Cardinal Lorenzo Baldisseri explains how the Synod on the Family will unfold


Vatican City, 2 October 2015 (VIS) – This morning in the Holy See Press Office Cardinal Lorenzo Baldisseri, general secretary of the Synod of Bishops, gave a presentation of the phases and methods of the Ordinary General Assembly of the Synod of Bishops on “The vocation and mission of the family in the Church and the contemporary world”, which will commence on Sunday 4 October. “Tomorrow evening, in St. Peter’s Square, in the presence of…Continue Reading

Why Isn’t Kim Davis A Hero To The Left?

By JAMES K. FITZPATRICK I have been waiting for weeks now for the keepers of the flame in the liberal establishment to express some begrudging admiration for Kim Davis’ decision to go to jail, rather than violate her conscience by issuing marriage licenses to same-sex couples in Kentucky. Or at least some ambiguity over what…Continue Reading

What’s In A Motto?

By DONALD DeMARCO Pope St. John Paul II’s 1998 encyclical Fides et Ratio is a thorough and thoughtful discussion of the harmony between “faith” and “reason.” It does not break new ground but reaffirms to a modern audience what St. Thomas Aquinas and more recent thinkers such as Jacques Maritain and Etienne Gilson have carefully…Continue Reading

Non-Catholic Communities As “Means Of Salvation”

By FR. BRIAN W. HARRISON, OS Many dissident traditionalists claim that Vatican Council II’s Decree on Ecumenism, Unitatis Redintegratio (UR) is irreconcilable with traditional Catholic doctrine. The passage most commonly singled out in support of this claim is the affirmation in article 3 of the Decree that “the Spirit of Christ has not refrained from…Continue Reading

The Future Is More Of The Past

By DONALD DeMARCO “The outlook on the future is by no means free from anxiety; on the contrary, there are many serious reasons for alarm, on account of numerous and longstanding causes of evil, of both a public and a private nature.” What do we make of this sentence? There is an unmistakable contemporary ring…Continue Reading

Culture Of Life 101 .… “The Homosexual Intimidation Tactic”

By BRIAN CLOWES Conclusion (Editor’s Note: Brian Clowes has been director of research and training at Human Life International since 1995. For a guide on how to organize a pro-family group, e-mail him at + + + From the homosexual activist’s point of view, simple censorship is even better than retaliation because it makes…Continue Reading


Our Catholic Faith (Section B of print edition)

An Apologetics Course . . . The Church Of Christ Is Universal, For Everyone

By RAYMOND DE SOUZA Part 22 It is true that Jesus came first for the Jews. Many individuals accepted Him, like the apostles, disciples, and their converts, but as a nation they refused Him. So the apostles spread their mission to the Gentiles — that means, to our ancestors. But even if the Jews had accepted Him, the apostles would…Continue Reading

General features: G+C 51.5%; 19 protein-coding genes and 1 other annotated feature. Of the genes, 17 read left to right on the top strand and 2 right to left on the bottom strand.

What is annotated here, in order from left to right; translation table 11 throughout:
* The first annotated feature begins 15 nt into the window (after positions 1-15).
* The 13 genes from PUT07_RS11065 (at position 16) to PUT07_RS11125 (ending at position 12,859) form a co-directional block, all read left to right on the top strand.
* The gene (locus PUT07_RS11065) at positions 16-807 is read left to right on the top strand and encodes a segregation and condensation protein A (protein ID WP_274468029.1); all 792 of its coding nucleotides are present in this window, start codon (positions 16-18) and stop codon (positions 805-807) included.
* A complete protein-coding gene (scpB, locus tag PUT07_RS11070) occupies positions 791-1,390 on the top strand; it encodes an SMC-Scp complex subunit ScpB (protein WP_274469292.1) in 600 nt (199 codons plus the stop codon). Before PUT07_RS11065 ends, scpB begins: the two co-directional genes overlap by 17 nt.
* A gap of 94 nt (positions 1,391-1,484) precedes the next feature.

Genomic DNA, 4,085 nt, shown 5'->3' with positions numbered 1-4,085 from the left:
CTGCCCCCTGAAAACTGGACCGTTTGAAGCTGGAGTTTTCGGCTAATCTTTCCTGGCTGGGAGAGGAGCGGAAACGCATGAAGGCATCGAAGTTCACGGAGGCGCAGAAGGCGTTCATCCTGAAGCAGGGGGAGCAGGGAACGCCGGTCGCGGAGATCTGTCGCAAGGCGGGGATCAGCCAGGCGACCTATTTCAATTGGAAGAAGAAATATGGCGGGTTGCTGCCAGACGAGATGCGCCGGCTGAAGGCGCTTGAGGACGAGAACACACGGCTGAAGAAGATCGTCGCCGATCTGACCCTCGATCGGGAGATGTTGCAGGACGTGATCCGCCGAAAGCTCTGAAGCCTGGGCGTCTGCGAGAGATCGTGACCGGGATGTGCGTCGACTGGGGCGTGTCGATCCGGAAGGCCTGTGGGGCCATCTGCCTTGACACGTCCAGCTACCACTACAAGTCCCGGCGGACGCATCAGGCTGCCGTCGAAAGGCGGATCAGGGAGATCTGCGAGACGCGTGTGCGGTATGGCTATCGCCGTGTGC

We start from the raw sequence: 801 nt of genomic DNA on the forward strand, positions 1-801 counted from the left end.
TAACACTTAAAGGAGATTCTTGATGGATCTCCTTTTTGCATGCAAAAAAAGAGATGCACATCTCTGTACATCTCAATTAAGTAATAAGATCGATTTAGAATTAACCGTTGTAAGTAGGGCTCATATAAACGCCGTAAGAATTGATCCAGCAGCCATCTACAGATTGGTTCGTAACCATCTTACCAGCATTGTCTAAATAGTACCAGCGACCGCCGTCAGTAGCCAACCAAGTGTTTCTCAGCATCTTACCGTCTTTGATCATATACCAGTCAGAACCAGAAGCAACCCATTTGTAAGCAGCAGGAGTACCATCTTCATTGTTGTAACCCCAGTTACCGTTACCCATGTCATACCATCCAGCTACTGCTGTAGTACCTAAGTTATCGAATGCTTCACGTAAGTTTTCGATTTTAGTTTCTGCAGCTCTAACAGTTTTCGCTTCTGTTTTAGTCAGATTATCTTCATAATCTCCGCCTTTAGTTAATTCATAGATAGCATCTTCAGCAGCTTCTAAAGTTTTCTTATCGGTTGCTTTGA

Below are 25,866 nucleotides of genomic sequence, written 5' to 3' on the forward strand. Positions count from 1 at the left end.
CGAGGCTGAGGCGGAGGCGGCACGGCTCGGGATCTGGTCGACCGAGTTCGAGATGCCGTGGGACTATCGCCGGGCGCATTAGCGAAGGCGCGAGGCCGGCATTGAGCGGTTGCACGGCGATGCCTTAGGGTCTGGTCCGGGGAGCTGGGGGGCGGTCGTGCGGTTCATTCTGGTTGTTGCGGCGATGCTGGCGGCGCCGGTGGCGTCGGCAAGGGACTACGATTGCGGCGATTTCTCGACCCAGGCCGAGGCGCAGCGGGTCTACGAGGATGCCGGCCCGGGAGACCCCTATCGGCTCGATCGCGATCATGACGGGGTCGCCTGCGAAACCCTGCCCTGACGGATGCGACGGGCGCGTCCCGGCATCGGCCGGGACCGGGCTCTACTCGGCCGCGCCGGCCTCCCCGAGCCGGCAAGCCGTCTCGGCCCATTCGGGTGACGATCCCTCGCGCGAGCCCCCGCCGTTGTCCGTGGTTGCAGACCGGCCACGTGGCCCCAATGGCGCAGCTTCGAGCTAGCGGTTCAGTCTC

Mission Of The Catholic Laity: Priest, Prophet, And King

By DON FIER Thus far in our examination of the vocation of the laity in the mission of the Church, it has become manifestly clear that theirs is a role that is distinctive and indispensable. Characterized especially by their secular nature, it pertains in a unique way to the lay faithful “to illuminate and order all temporal things with which…Continue Reading

Catholic Replies

Q. Recently we got a new pastor who has resumed the holding of hands during the Our Father that our previous pastor had eliminated. Has this now become part of the liturgy? And what is the purpose of the holding hands to begin with? Also, what do you think of “Polka Masses”? — C.G., Wisconsin. A. No, holding hands during…Continue Reading

Wisdom Is Worth More Than Gold

By FR. ROBERT ALTIER Twenty Eighth Sunday In Ordinary Time (YR B) Readings: Wisdom 7:7-11 Heb. 4:12-13 Mark 10:17-30 In the second reading, St. Paul tells us that no creature is concealed from God, but that everything is naked and exposed to Him to whom we must render an account. We know from the Gospels that our Lord, on several…Continue Reading

Pope’s Address To Families In Cuba… The Family Is A School Of Humanity

(Below is a Vatican translation of the address Pope Francis gave the morning of September 22 in his meeting with families. The Holy Father largely followed his prepared text, but ZENIT has transcribed and translated the various remarks he added off-the-cuff. Those are found in brackets. (The Holy Father’s theme was “families are not a problem, they are first and…Continue Reading

Catholic Heroes . . . St. Thomas of Hereford

By CAROLE BRESLIN During the High Middle Ages the power of kings began to disintegrate, as shown by the Magna Charta, which was established in 1215. Although neither party of the agreement held up to its commitments, the beginning of more democratic rule had arrived. Three years later a noble family gave birth to a man who played a significant…Continue Reading

Catholic Heroes… St. Simon De Rojas

By CAROLE BRESLIN The subject of this article lived in a time of great saints, great Spanish saints, so it is not surprising that he is little known. St. Ignatius of Loyola (1491-1556) who wrote the Spiritual Exercises, St. Teresa of Avila (1515-1582) who reformed the Carmelites and wrote The Interior Castle, and St. John of the Cross who wrote…Continue Reading